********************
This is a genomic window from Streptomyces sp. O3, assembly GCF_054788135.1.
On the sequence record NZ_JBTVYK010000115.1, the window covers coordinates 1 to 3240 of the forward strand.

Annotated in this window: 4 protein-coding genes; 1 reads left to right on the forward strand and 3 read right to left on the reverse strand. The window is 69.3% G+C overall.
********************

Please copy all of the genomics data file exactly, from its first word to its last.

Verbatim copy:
This is a genomic window from Streptomyces sp. O3, assembly GCF_054788135.1.
On the sequence record NZ_JBTVYK010000115.1, the window covers coordinates 1 to 3240 of the forward strand.

Annotated in this window: 4 protein-coding genes; 1 reads left to right on the forward strand and 3 read right to left on the reverse strand. The window is 69.3% G+C overall.